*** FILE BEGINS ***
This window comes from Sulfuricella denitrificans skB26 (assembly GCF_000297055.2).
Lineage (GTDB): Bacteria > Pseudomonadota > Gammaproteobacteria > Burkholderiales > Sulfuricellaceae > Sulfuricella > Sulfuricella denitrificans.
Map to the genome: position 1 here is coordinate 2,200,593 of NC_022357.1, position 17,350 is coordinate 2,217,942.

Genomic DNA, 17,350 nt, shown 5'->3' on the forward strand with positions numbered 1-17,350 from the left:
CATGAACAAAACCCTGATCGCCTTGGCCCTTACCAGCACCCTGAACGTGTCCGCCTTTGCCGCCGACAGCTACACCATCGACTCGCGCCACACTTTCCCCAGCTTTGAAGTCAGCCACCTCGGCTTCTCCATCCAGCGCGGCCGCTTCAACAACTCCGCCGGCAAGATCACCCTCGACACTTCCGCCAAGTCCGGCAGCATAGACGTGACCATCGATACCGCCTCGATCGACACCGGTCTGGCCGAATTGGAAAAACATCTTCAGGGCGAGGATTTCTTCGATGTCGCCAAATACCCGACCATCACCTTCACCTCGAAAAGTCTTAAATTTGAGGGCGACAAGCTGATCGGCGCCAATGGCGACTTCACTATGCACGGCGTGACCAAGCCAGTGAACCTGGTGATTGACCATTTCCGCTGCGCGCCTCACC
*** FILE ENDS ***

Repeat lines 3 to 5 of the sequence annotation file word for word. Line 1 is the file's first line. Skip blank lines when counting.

Map to the genome: position 1 here is coordinate 2,200,593 of NC_022357.1, position 17,350 is coordinate 2,217,942.

Genomic DNA, 17,350 nt, shown 5'->3' on the forward strand with positions numbered 1-17,350 from the left:
CATGAACAAAACCCTGATCGCCTTGGCCCTTACCAGCACCCTGAACGTGTCCGCCTTTGCCGCCGACAGCTACACCATCGACTCGCGCCACACTTTCCCCAGCTTTGAAGTCAGCCACCTCGGCTTCTCCATCCAGCGCGGCCGCTTCAACAACTCCGCCGGCAAGATCACCCTCGACACTTCCGCCAAGTCCGGCAGCATAGACGTGACCATCGATACCGCCTCGATCGACACCGGTCTGGCCGAATTGGAAAAACATCTTCAGGGCGAGGATTTCTTCGATGTCGCCAAATACCCGACCATCACCTTCACCTCGAAAAGTCTTAAATTTGAGGGCGACAAGCTGATCGGCGCCAATGGCGACTTCACTATGCACGGCGTGACCAAGCCAGTGAACCTGGTGATTGACCATTTCCGCTGCGCGCCTCACC